Titles frequently influence a viewer’s understanding of a work of art, either summarizing the theme or emphasizing a particular element in the work. In the case of Claude Tousignant’s Violence Lucide, the ambiguous title that translates roughly as “violent lucidity” proves to be as ambiguous as the work itself. Alluding to the act of lucid dreaming, Tousignant uses the painting’s formal elements — shape, colour, and space — to invoke the experience of a lucid dream. While the sparseness of the composition makes the viewer believe they have a complete grasp over the painting, both as a material object and as the subject of the viewing experience, Tousignant makes one question whether this is truly the case. The violence mentioned in the title becomes the viewer’s inability to fully control what they are seeing and, more importantly, how to interpret what is seen.
The psychoanalytical connotation and simple colour palette of Violence Lucide are not unprecedented. Tousignant was inspired by the work of Barnett Newman, which he saw in 1962 and admired for Newman’s “ability ‘to say as much as possible with as few elements as possible.’”1 However, it is Piet Mondrian, to whom Tousignant states he is “indebted to,”2 who proves helpful for considering the larger thematic concerns of Violence Lucide, especially if one compares Tousignant’s painting to Mondrian’s Tableau I: Lozenge with Four Lines and Gray. Tousignant builds on the foundations established by Mondrian, beginning with the introspective quality of Violence Lucide. In his theoretical treatise, ‘The New Plastic in Painting’, Mondrian writes that the “artist’s inner vision is other than visual […] an inner transformation that one cannot explain by physical abnormality.”3 Both Tousignant and Mondrian create “windows” into their pieces that are carefully delineated by the edges of geometric shapes and literal lines, the latter most evident in Mondrian’s painting. Both artists invite the viewer to consider not only the everyday act of looking but also the act of looking inward that inevitable occurs when a viewer engages with a work of art through sight. The simplicity in form and colour in the two works echoes Mondrian’s Neo-plasticism, in which “he saw the relationship between variable elements (colours) and invariable ones (lines) as linked to that between unconscious and conscious.”4 Both works deceive the eye into thinking that what it sees is a clearly defined, straightforward composition, yet the formal elements are only the initial, surface experience of the work. Instead of visually overwhelming the viewer, Mondrian and Tousignant designate a focal point, a literal open space created by the square and the circle respectively, from which the viewer begins their viewing experience. Yet Mondrian’s lines create a balance to the composition that counters the dynamism of the lozenge form, more concerned with overpowering the viewer in the same way that Neo-plasticism demanded full control over a person’s life. Tousignant, on the other hand, presents a divergence from this approach. He visually eases the viewer into the painting and gives them the opportunity to examine shape, colour, and space individually before considering how they function together, all the while drawing one deeper into the subconscious realm.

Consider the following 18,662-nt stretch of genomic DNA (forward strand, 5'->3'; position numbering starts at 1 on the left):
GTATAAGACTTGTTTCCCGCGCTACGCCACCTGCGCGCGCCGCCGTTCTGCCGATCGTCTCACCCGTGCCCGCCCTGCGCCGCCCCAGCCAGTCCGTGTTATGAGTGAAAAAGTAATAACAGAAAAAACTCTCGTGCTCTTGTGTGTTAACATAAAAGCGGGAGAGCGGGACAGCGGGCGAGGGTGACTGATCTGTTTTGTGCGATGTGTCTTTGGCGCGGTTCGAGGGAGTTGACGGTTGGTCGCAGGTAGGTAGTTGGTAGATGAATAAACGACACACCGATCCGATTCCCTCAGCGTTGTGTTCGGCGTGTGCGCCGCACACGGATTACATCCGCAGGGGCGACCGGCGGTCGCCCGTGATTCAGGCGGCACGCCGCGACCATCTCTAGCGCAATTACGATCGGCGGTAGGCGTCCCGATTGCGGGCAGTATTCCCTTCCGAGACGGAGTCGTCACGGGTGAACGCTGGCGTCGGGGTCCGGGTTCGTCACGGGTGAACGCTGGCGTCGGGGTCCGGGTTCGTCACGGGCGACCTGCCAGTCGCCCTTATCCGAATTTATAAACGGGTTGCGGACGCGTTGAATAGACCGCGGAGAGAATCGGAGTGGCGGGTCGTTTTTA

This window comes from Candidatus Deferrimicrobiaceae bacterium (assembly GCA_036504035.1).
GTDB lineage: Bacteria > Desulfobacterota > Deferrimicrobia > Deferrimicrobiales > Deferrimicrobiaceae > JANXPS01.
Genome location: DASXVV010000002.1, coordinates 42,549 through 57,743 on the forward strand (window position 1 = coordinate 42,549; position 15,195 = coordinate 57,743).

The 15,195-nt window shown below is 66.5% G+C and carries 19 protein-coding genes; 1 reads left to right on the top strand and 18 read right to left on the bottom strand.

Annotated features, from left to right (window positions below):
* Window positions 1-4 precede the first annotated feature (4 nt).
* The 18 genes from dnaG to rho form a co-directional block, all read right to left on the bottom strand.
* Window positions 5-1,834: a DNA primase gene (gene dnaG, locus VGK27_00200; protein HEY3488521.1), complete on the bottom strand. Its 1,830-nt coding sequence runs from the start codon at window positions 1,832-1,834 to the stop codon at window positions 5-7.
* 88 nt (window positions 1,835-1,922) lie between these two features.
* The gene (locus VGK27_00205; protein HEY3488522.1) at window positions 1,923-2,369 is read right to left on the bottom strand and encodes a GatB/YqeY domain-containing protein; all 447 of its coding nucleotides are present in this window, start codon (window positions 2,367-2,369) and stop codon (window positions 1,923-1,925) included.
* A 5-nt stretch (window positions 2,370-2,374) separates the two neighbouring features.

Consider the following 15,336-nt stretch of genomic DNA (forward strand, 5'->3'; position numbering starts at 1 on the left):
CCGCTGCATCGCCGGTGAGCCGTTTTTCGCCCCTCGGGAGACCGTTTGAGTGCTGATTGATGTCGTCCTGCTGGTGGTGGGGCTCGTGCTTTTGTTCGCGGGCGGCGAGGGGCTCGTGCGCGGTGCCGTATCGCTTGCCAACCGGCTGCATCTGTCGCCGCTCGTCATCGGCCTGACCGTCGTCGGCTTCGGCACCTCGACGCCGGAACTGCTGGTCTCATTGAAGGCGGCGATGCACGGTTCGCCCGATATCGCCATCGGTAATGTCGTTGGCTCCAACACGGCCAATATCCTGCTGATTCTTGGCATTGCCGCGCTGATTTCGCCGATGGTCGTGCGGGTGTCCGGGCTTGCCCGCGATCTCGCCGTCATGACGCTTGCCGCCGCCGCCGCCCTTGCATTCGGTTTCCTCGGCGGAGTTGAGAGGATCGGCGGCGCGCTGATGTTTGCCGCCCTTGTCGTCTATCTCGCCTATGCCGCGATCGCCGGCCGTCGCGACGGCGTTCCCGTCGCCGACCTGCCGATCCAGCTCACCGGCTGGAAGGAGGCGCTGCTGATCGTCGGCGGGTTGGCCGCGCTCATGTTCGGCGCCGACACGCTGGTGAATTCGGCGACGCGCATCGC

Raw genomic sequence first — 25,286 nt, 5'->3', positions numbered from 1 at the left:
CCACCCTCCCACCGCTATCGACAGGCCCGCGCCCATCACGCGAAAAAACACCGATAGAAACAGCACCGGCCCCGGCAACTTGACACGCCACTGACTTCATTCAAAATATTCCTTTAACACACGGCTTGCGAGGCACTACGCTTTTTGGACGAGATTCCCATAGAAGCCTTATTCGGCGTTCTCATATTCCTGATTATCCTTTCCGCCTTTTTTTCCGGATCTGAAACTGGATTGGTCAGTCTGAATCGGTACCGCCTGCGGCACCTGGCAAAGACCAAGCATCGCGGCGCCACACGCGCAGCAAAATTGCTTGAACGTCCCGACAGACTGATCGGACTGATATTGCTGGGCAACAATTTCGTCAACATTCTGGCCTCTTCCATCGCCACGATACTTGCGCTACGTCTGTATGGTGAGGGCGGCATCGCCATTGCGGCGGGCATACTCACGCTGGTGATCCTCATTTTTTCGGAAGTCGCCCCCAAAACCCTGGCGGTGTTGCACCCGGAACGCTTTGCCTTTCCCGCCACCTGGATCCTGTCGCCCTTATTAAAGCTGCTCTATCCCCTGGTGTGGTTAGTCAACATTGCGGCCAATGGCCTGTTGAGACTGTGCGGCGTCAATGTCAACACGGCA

Form is perhaps the first thing one notices when looking at Violence Lucide. The circle asserts itself both through colour, as will be discussed later, and through its overpowering size, dominating at least half of the painting’s surface area. The crisp and clear contour of the circle, the line so steady it looks as if an object was traced directly onto the canvas, initially seems contrary to the theme of lucid dreaming, more representative of the physical realm of material objects because of its accurate, geometrical nature. When discussing African masks and the stylized and abstract forms that cover them, Gilbert J. Rose notes how these forms help contain “[i]ntense emotions [so that they] are no longer in danger of either imploding or exploding and fragmenting the inner and outer worlds […now] ‘contained’ in a stable esthetic structure of rhythmic plastic forms.”5 Tousignant’s painting functions in a similar way, for it is the circle that acts as a visual gateway into the psychological realm: standing directly in front of it creates the sensation that one is about to fall into the painting, the surface receding into a kind of endlessness. The circle “convey[s] a happening rather than a being,”6 existing simultaneously on the painting’s surface and in the viewer’s subconsciousness, and it is only by placing the two together that the form “opens up.” The viewer is constantly aware of their place in relation to the painting, the circle acting as a marker of distance. It is also a kind of “center” that is only accurate as long as someone is standing directly in front of it, as its off-centre position is only truly noticed when the viewer steps back and takes in the painting in its entirety, creating an unsettling sensation. Fariba Bogzaran points out that circles and dots are frequently reported in lucid dreams, “followed by a sense of ‘awe’ and ‘spiritual opening’”,7 and Tousignant’s circle creates an easy visual entry point into the work for this kind of self-reflection to occur. By building on Grodon Onslow Ford’s theory that “the simple marks ‘line, circle, dot’ constitute the seed that leads to the inner-worlds”8, Violence Lucide creates the experience of dreaming both in its visual language and in the sensation the former invokes. Tousignant transforms the circle, moving away from the geometrical and mathematically perfect form and making it a symbol tied to the dream world and the themes of life, infinity, and even mysticism. The painting is not a static image as much as it is a negotiation between physical surface and perception, a connection the circle is meant to trigger through its unsettling perfection and asymmetrical placement.